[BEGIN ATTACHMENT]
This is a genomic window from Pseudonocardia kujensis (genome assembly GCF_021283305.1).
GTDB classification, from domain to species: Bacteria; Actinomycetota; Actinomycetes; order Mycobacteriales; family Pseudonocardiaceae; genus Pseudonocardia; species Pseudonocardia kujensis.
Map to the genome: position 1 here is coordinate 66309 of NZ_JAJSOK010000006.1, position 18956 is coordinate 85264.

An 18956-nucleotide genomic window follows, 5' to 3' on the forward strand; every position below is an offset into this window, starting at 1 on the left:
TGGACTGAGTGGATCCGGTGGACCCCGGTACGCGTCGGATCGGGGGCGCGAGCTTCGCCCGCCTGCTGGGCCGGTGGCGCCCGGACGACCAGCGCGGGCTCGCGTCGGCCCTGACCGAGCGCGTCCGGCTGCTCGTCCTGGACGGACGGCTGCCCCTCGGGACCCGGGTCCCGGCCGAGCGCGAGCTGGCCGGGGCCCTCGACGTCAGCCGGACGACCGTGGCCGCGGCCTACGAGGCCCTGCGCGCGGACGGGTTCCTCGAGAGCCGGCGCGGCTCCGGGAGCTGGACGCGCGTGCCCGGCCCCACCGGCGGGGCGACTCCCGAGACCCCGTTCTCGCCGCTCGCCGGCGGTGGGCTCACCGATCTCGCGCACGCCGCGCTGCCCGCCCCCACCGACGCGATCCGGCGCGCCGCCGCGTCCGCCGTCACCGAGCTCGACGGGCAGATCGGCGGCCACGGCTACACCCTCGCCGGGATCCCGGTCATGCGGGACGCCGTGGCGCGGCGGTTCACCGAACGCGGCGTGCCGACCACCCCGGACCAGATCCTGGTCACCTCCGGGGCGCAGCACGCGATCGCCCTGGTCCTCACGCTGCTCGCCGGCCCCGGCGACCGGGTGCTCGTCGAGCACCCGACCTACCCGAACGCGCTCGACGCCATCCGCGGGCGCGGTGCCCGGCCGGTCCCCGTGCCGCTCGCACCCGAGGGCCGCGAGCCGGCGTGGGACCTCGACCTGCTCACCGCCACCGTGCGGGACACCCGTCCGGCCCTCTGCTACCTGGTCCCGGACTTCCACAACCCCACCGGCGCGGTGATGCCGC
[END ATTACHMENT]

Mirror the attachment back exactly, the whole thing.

This is a genomic window from Pseudonocardia kujensis (genome assembly GCF_021283305.1).
GTDB classification, from domain to species: Bacteria; Actinomycetota; Actinomycetes; order Mycobacteriales; family Pseudonocardiaceae; genus Pseudonocardia; species Pseudonocardia kujensis.
Map to the genome: position 1 here is coordinate 66309 of NZ_JAJSOK010000006.1, position 18956 is coordinate 85264.

An 18956-nucleotide genomic window follows, 5' to 3' on the forward strand; every position below is an offset into this window, starting at 1 on the left:
TGGACTGAGTGGATCCGGTGGACCCCGGTACGCGTCGGATCGGGGGCGCGAGCTTCGCCCGCCTGCTGGGCCGGTGGCGCCCGGACGACCAGCGCGGGCTCGCGTCGGCCCTGACCGAGCGCGTCCGGCTGCTCGTCCTGGACGGACGGCTGCCCCTCGGGACCCGGGTCCCGGCCGAGCGCGAGCTGGCCGGGGCCCTCGACGTCAGCCGGACGACCGTGGCCGCGGCCTACGAGGCCCTGCGCGCGGACGGGTTCCTCGAGAGCCGGCGCGGCTCCGGGAGCTGGACGCGCGTGCCCGGCCCCACCGGCGGGGCGACTCCCGAGACCCCGTTCTCGCCGCTCGCCGGCGGTGGGCTCACCGATCTCGCGCACGCCGCGCTGCCCGCCCCCACCGACGCGATCCGGCGCGCCGCCGCGTCCGCCGTCACCGAGCTCGACGGGCAGATCGGCGGCCACGGCTACACCCTCGCCGGGATCCCGGTCATGCGGGACGCCGTGGCGCGGCGGTTCACCGAACGCGGCGTGCCGACCACCCCGGACCAGATCCTGGTCACCTCCGGGGCGCAGCACGCGATCGCCCTGGTCCTCACGCTGCTCGCCGGCCCCGGCGACCGGGTGCTCGTCGAGCACCCGACCTACCCGAACGCGCTCGACGCCATCCGCGGGCGCGGTGCCCGGCCGGTCCCCGTGCCGCTCGCACCCGAGGGCCGCGAGCCGGCGTGGGACCTCGACCTGCTCACCGCCACCGTGCGGGACACCCGTCCGGCCCTCTGCTACCTGGTCCCGGACTTCCACAACCCCACCGGCGCGGTGATGCCGC